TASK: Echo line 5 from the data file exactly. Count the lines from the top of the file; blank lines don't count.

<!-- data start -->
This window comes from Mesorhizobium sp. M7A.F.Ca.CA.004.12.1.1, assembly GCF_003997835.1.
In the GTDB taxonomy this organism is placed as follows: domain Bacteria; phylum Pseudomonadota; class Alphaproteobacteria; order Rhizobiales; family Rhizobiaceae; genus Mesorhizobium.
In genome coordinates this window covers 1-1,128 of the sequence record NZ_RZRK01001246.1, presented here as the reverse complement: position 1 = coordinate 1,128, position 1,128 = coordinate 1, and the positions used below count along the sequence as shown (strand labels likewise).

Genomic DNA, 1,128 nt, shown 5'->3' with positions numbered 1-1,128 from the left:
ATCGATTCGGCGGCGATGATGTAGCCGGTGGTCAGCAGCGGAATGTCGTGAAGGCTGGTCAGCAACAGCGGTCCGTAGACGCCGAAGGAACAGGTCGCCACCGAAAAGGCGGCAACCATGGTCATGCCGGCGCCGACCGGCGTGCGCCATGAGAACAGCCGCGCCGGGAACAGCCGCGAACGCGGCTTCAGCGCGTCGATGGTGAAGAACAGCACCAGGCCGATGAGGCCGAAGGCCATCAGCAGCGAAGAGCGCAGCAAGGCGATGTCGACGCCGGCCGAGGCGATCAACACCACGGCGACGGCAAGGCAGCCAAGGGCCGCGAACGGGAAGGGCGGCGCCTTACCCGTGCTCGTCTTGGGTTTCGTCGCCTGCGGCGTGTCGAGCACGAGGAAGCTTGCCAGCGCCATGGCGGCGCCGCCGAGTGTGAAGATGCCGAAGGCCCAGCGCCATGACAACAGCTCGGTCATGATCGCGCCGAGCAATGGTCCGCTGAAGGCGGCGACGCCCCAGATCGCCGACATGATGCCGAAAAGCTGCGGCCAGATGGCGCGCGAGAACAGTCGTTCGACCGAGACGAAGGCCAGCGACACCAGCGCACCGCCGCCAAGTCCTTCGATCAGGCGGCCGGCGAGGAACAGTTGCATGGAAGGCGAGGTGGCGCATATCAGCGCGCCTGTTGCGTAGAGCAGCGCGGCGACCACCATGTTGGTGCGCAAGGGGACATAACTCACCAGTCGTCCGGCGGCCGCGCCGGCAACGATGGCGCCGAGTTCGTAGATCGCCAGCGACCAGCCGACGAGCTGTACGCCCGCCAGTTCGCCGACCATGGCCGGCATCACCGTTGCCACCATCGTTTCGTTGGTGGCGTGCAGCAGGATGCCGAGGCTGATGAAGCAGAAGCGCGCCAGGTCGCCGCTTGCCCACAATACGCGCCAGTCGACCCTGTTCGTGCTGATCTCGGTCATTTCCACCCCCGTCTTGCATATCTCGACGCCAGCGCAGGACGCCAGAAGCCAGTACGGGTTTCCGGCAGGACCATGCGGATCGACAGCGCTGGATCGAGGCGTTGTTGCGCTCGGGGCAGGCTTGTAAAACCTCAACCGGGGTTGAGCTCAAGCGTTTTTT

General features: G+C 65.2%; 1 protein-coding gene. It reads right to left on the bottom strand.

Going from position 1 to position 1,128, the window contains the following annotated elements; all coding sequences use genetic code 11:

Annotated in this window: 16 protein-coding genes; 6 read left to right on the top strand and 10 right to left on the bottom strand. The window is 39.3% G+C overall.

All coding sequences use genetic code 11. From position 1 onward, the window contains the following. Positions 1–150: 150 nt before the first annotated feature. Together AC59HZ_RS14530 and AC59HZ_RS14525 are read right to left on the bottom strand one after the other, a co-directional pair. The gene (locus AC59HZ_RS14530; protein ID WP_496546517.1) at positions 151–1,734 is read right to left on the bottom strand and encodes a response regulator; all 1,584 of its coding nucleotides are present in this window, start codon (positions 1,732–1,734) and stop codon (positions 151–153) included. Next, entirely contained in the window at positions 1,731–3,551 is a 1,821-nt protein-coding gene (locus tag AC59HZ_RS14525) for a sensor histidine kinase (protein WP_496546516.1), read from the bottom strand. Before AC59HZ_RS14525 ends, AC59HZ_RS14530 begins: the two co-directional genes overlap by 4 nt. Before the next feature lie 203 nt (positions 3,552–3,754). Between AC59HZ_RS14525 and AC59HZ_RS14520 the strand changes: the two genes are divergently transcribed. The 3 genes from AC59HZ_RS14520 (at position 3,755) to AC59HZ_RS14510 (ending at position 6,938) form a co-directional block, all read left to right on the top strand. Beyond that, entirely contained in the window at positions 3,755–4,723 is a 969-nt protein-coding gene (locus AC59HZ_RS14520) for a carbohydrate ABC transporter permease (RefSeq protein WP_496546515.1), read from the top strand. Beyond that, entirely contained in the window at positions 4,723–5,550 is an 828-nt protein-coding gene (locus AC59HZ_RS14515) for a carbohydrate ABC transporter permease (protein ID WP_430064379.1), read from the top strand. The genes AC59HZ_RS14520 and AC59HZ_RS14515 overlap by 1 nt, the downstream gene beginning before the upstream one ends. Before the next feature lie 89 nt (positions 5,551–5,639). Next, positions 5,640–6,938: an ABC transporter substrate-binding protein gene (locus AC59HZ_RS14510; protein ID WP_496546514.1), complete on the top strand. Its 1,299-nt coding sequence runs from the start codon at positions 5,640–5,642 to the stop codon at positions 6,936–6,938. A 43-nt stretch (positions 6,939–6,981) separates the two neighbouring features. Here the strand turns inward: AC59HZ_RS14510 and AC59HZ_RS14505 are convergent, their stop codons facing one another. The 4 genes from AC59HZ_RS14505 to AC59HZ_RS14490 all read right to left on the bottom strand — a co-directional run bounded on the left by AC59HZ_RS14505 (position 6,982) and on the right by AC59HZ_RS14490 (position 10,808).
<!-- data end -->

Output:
ATCGATTCGGCGGCGATGATGTAGCCGGTGGTCAGCAGCGGAATGTCGTGAAGGCTGGTCAGCAACAGCGGTCCGTAGACGCCGAAGGAACAGGTCGCCACCGAAAAGGCGGCAACCATGGTCATGCCGGCGCCGACCGGCGTGCGCCATGAGAACAGCCGCGCCGGGAACAGCCGCGAACGCGGCTTCAGCGCGTCGATGGTGAAGAACAGCACCAGGCCGATGAGGCCGAAGGCCATCAGCAGCGAAGAGCGCAGCAAGGCGATGTCGACGCCGGCCGAGGCGATCAACACCACGGCGACGGCAAGGCAGCCAAGGGCCGCGAACGGGAAGGGCGGCGCCTTACCCGTGCTCGTCTTGGGTTTCGTCGCCTGCGGCGTGTCGAGCACGAGGAAGCTTGCCAGCGCCATGGCGGCGCCGCCGAGTGTGAAGATGCCGAAGGCCCAGCGCCATGACAACAGCTCGGTCATGATCGCGCCGAGCAATGGTCCGCTGAAGGCGGCGACGCCCCAGATCGCCGACATGATGCCGAAAAGCTGCGGCCAGATGGCGCGCGAGAACAGTCGTTCGACCGAGACGAAGGCCAGCGACACCAGCGCACCGCCGCCAAGTCCTTCGATCAGGCGGCCGGCGAGGAACAGTTGCATGGAAGGCGAGGTGGCGCATATCAGCGCGCCTGTTGCGTAGAGCAGCGCGGCGACCACCATGTTGGTGCGCAAGGGGACATAACTCACCAGTCGTCCGGCGGCCGCGCCGGCAACGATGGCGCCGAGTTCGTAGATCGCCAGCGACCAGCCGACGAGCTGTACGCCCGCCAGTTCGCCGACCATGGCCGGCATCACCGTTGCCACCATCGTTTCGTTGGTGGCGTGCAGCAGGATGCCGAGGCTGATGAAGCAGAAGCGCGCCAGGTCGCCGCTTGCCCACAATACGCGCCAGTCGACCCTGTTCGTGCTGATCTCGGTCATTTCCACCCCCGTCTTGCATATCTCGACGCCAGCGCAGGACGCCAGAAGCCAGTACGGGTTTCCGGCAGGACCATGCGGATCGACAGCGCTGGATCGAGGCGTTGTTGCGCTCGGGGCAGGCTTGTAAAACCTCAACCGGGGTTGAGCTCAAGCGTTTTTT